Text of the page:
What You Need to Know About Diabetes

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Diabetes is referred to as Diabetes Mellitus. It is a group of diseases which are caused by changes in how the body uses blood sugar. Blood sugar (glucose) is vital in the body. The cells use it to produce energy and the excess is converted into carbohydrates and stored within the body tissues. The hormone responsible for the regulation of blood sugar in the body is insulin. This hormone is produced by the Pancreas, a small organ located behind the stomach.

There are three main types of Diabetes. Type 1 Diabetes is caused by the failure of the pancreas to produce insulin in the body. This type of Diabetes is less common. WHO statistics show that only 10% of those diagnosed with Diabetes fall under type 1 Diabetes.

Since the insulin hormone is the one responsible for controlling the rate of glucose metabolism within the cells, the lack of it causes the level of glucose concentration in the blood to rise above normal. This high concentration of blood sugar is detrimental to the body and may lead to further complications.

The second type of Diabetes is Type 2 Diabetes. This is caused by the lack of insulin in the body or the inability of the cells to respond to insulin. This is the most prevalent type. Statistics indicate that 90% of those diagnosed with Diabetes have this type of Diabetes.

The third type of Diabetes is Gestational Diabetes. This type is not common and can only affect expectant women. During pregnancy, blood sugar level tends to rise. The failure of the production of enough insulin to counteract this high sugar level causes this type of Diabetes. Expectant women are, therefore, advised to frequently visit prenatal clinics and have blood sugar tests alongside other vital tests performed at this stage of gestation.

The Symptoms of Diabetes

Symptom manifestation is usually determined by the level of blood sugar in the body. However, there are certain signs which have been established to be common among Diabetic patients. Here are a few of those signs:

1. Frequent urination

2. Fatigue (Feeling tired even when you have not engaged in any difficult activity)

3. Unexplained increase in thirst

3. Ketone presence in the urine- Ketones are toxic chemicals produced by the body cells when they break down muscle and fat in an effort to produce enough energy for the body.

4. Excessive hunger

5. Loss of vision

6. Frequent ailments and infections

It is always necessary to see a doctor when these signs manifest. It may not necessarily be Diabetes but early diagnosis of Diabetes is important as it increases the possibility of successful management.

Some Of The Causes of Diabetes

Diabetes is caused by the lack of insulin in the body, production of less than enough insulin in the body or the development of cell resistance towards insulin. The exact cause of the failure of the pancreas to secrete enough insulin is not well known.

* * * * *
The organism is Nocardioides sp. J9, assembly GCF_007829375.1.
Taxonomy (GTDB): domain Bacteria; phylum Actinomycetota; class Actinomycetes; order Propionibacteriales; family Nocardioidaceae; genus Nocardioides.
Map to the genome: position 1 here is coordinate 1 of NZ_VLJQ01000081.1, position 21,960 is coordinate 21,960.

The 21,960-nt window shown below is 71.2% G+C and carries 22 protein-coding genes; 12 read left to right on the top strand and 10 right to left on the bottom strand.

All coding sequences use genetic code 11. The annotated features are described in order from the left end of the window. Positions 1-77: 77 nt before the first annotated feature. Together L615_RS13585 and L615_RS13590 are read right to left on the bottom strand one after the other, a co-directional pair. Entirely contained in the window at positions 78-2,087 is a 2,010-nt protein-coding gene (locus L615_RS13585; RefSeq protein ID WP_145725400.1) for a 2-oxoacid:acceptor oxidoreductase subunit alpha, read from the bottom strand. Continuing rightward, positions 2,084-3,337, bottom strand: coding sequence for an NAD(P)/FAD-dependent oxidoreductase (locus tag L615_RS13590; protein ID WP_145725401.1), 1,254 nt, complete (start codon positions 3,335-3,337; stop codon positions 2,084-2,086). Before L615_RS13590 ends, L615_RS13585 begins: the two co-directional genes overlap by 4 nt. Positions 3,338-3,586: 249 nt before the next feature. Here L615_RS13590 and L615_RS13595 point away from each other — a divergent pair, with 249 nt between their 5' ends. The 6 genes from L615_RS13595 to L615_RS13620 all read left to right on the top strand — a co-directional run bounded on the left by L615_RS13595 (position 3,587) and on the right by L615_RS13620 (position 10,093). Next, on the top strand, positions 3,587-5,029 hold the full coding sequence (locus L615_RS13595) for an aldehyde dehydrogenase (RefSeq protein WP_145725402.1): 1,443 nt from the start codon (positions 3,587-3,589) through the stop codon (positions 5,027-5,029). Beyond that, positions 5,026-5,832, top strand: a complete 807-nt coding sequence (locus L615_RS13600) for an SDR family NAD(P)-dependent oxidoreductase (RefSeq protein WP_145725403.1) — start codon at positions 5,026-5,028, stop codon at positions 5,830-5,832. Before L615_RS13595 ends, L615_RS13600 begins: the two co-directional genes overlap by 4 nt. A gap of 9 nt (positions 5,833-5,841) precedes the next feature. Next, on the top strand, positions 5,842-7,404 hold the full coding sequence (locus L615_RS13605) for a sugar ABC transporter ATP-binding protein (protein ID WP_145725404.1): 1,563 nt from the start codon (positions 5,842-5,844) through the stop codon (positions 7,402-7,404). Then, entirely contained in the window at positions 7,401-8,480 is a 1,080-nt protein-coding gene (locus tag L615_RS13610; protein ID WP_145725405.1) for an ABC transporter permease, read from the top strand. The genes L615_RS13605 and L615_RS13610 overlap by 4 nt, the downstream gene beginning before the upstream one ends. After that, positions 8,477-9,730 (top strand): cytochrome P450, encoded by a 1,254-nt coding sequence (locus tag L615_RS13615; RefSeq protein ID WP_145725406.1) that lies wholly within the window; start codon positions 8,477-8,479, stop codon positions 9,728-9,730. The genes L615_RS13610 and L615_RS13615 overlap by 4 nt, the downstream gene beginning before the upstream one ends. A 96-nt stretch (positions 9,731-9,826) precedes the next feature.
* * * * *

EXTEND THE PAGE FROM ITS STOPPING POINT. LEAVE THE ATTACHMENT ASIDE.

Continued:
Despite this, there are certain lifestyle practices which have been identified to be prevalent among people who are diagnosed with Diabetes. These include obesity, lack of physical exercise and wrong diet choices.

Diabetes Complications

People who have Diabetes experience several health complications. One of these complications is the development of heart diseases (Cardiovascular diseases). These include stroke, high blood pressure, and chest pains. Diabetes can also affect the nerves leading to numbness and tingling of the feet and hands.

The excess blood sugar may also contribute to kidney diseases and in some cases a complete kidney failure which may raise the need for kidney dialysis. Eye damage and vision complications are also common among diabetic patients. Poor blood circulation may lead to foot damage and various skin complications.

Diabetes Management

There is no exact cure for diabetes but these metabolic diseases can easily be managed. Several actions may be taken to reduce the impact of Diabetes and safely manage the disease. These include:

1. A healthy diet

2. Physical exercise

3. Reduction of the body weight

4. Medication prescribed by your doctor 

 

*The author of this blog is not a medical professional and this article does not contain professional medical advice. This blog is not intended to substitute for medical advice, treatment, or diagnosis. Always seek the advice of your physician or other qualified health provider with any questions you may have regarding a medical condition. Never disregard professional medical advice or delay in seeking it because of the contents of this article. If you think you may have a medical emergency, call 911 immediately. 

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